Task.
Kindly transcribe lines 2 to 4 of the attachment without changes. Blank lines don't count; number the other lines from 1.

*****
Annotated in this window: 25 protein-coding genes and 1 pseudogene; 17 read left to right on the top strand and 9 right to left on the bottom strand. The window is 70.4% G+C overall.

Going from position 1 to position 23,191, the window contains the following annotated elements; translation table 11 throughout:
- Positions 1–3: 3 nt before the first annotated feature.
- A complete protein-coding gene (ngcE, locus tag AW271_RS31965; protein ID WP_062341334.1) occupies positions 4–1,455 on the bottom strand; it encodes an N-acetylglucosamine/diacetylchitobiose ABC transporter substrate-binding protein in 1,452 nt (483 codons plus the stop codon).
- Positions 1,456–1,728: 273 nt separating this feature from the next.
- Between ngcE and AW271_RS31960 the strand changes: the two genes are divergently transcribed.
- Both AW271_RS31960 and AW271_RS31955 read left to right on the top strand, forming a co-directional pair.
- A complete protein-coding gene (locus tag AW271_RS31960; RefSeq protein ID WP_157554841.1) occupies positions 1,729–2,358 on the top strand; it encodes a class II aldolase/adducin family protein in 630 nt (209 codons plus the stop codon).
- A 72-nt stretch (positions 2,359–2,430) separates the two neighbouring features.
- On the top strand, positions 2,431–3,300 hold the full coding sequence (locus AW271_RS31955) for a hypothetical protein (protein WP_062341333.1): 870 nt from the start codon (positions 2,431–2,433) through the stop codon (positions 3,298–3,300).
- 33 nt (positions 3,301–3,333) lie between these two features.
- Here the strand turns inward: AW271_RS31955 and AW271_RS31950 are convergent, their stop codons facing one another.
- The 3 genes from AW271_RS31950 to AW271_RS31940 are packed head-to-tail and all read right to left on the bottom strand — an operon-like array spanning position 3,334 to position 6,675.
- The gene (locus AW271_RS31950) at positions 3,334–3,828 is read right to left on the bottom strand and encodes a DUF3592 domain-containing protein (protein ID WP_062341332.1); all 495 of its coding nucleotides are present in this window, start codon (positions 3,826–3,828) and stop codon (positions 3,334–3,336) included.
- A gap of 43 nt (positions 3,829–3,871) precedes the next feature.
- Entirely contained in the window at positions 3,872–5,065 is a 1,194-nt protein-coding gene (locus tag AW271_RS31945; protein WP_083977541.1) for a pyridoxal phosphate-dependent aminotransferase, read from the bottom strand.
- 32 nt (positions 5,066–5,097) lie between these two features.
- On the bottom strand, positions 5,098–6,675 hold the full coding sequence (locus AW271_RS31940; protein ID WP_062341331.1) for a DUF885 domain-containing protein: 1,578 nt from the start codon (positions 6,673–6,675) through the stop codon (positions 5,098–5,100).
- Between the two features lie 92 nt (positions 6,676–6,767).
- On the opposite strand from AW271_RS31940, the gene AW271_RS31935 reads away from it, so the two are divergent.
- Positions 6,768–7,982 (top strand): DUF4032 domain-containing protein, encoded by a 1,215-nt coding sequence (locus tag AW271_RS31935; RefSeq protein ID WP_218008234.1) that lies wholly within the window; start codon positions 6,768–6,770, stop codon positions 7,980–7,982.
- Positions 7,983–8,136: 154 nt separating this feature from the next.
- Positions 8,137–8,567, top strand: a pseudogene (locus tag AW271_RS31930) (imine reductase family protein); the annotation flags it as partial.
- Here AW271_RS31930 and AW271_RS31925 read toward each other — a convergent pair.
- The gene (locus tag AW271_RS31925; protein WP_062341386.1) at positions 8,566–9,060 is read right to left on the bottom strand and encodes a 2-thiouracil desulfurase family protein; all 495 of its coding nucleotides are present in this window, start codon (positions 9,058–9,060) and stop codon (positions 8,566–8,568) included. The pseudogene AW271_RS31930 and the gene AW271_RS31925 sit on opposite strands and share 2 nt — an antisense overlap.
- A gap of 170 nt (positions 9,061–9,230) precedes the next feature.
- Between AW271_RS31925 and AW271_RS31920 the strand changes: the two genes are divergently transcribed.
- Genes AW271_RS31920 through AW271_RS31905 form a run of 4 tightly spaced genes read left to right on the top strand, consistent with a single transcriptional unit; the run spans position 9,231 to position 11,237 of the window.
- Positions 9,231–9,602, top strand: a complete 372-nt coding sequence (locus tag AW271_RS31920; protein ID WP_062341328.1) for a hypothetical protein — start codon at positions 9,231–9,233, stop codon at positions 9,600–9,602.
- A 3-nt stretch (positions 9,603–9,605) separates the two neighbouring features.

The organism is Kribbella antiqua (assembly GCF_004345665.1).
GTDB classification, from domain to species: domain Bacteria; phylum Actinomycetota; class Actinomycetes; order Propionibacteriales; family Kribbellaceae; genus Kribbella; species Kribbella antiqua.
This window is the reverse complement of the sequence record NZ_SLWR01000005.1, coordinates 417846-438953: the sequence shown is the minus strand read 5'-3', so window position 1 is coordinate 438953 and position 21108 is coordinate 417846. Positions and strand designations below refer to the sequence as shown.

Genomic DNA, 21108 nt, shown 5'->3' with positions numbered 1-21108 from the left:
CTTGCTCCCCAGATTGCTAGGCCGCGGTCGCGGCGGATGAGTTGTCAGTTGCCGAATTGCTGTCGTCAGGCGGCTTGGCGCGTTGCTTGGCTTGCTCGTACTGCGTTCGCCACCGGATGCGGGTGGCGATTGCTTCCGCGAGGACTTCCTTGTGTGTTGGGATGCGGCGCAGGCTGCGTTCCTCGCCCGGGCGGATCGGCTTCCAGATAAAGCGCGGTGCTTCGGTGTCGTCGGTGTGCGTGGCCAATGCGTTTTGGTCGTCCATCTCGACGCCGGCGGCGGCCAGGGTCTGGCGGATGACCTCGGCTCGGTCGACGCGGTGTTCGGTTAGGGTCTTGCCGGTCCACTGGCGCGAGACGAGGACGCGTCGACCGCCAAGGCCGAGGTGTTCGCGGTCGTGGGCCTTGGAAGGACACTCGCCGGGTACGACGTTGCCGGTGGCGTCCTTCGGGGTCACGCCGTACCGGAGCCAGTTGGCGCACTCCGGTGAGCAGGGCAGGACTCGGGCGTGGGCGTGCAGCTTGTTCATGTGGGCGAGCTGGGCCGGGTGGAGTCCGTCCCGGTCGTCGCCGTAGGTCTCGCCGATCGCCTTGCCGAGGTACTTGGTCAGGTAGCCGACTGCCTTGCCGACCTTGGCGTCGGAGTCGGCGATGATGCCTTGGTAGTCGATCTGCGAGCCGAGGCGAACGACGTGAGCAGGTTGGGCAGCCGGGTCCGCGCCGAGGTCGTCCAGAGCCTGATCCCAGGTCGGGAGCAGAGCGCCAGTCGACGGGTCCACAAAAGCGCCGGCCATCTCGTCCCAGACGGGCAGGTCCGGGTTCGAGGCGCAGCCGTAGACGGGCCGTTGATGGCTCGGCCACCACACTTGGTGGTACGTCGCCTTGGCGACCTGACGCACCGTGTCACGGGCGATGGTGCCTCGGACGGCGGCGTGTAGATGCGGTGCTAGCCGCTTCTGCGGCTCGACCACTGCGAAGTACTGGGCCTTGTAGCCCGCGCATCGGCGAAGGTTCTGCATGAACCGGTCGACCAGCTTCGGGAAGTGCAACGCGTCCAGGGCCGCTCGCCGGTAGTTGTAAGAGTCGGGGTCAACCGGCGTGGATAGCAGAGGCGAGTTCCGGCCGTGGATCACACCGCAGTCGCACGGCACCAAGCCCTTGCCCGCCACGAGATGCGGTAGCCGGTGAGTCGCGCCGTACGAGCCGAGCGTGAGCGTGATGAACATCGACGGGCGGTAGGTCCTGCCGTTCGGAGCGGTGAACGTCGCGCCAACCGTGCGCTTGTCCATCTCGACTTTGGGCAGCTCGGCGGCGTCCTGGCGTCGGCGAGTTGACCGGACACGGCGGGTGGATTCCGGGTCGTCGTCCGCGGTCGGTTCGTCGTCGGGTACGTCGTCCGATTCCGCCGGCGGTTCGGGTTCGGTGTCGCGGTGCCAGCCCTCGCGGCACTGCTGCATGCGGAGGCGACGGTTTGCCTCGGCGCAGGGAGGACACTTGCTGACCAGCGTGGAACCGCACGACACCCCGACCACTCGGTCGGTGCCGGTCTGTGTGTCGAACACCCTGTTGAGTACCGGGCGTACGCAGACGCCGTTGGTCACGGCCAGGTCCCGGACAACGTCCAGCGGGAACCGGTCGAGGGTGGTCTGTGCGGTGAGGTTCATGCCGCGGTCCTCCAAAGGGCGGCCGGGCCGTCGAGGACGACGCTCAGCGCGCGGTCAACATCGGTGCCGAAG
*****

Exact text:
Going from position 1 to position 23,191, the window contains the following annotated elements; translation table 11 throughout:
- Positions 1–3: 3 nt before the first annotated feature.
- A complete protein-coding gene (ngcE, locus tag AW271_RS31965; protein ID WP_062341334.1) occupies positions 4–1,455 on the bottom strand; it encodes an N-acetylglucosamine/diacetylchitobiose ABC transporter substrate-binding protein in 1,452 nt (483 codons plus the stop codon).